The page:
GPS Map Composed Of 68,000 Pinpoints Tracks The Territorial Nature Of Minnesota Wolves
The Voyageurs Wolf Project is a collaboration between the University of Minnesota and Voyageurs National Park which tracks and studies wolves throughout the warmer months. In 2018, the project studied six northern Minnesota packs, creating a map that showcases the intensely territorial way the animals behave, and how tightly they stick to their packs. The brightly colored line drawings were composed from 68,000 GPS locations of the six packs, with negligible crossover between the data-driven formations.
“Here is some evidence for how territorial wolves are. This map is the result of 68,000 GPS-locations from 7 wolves in different packs from this past summer. Each wolf’s collar took locations every 20 min (with the exception of the northernmost pack which took locations every 4 hr starting in October) for the duration of the summer. The last photo of the post shows the name and territory of each pack. There are a few packs that we have had collared in the past 2 years that we were not able to get GPS-collars on this year.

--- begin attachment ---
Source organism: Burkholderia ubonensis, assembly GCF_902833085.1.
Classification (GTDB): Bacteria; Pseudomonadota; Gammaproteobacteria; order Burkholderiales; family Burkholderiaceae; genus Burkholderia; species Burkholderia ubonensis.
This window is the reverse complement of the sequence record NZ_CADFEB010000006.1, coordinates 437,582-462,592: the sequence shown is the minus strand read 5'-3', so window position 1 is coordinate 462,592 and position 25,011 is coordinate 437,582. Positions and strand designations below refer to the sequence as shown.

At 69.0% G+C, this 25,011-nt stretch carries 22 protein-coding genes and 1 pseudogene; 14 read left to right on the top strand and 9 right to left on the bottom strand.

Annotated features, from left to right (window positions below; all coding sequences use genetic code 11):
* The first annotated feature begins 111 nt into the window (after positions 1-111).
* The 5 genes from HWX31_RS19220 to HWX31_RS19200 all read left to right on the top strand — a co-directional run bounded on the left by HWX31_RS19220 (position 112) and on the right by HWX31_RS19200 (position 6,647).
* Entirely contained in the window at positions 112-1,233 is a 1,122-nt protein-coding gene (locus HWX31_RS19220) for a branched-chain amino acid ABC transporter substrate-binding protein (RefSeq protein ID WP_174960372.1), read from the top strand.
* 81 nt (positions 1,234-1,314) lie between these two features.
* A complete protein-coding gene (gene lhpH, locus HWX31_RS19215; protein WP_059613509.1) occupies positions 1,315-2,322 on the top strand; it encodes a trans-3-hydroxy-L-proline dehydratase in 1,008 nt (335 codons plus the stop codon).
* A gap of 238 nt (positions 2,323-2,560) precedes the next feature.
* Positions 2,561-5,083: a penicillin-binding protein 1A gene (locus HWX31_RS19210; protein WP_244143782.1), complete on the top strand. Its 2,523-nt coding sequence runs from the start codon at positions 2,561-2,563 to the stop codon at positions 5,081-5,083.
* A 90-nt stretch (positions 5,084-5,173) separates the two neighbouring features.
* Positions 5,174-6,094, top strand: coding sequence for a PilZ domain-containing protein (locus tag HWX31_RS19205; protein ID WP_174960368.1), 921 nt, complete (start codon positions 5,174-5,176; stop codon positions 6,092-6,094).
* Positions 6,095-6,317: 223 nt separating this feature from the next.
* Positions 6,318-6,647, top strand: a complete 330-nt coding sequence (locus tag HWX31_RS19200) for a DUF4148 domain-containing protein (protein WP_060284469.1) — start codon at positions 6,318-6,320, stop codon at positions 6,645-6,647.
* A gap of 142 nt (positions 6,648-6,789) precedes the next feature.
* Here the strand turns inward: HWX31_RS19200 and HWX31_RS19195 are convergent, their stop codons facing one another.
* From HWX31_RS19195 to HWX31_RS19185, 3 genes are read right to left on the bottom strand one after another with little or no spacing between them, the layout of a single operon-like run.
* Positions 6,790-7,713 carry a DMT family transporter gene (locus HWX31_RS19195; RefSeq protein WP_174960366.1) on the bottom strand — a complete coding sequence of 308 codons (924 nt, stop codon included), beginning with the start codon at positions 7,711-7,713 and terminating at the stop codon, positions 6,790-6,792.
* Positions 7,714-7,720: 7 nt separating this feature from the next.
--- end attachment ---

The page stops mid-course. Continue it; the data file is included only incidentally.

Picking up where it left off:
This detailed GPS-data is incredibly valuable for understanding pack boundaries and also for our predation research. We visited every spot these wolves spent more than 20 minutes to determine if the wolves made a kill. This required an estimated 5,000 miles of hiking this past summer from our field crew!!” explains a post from the Voyageurs Wolf Project.
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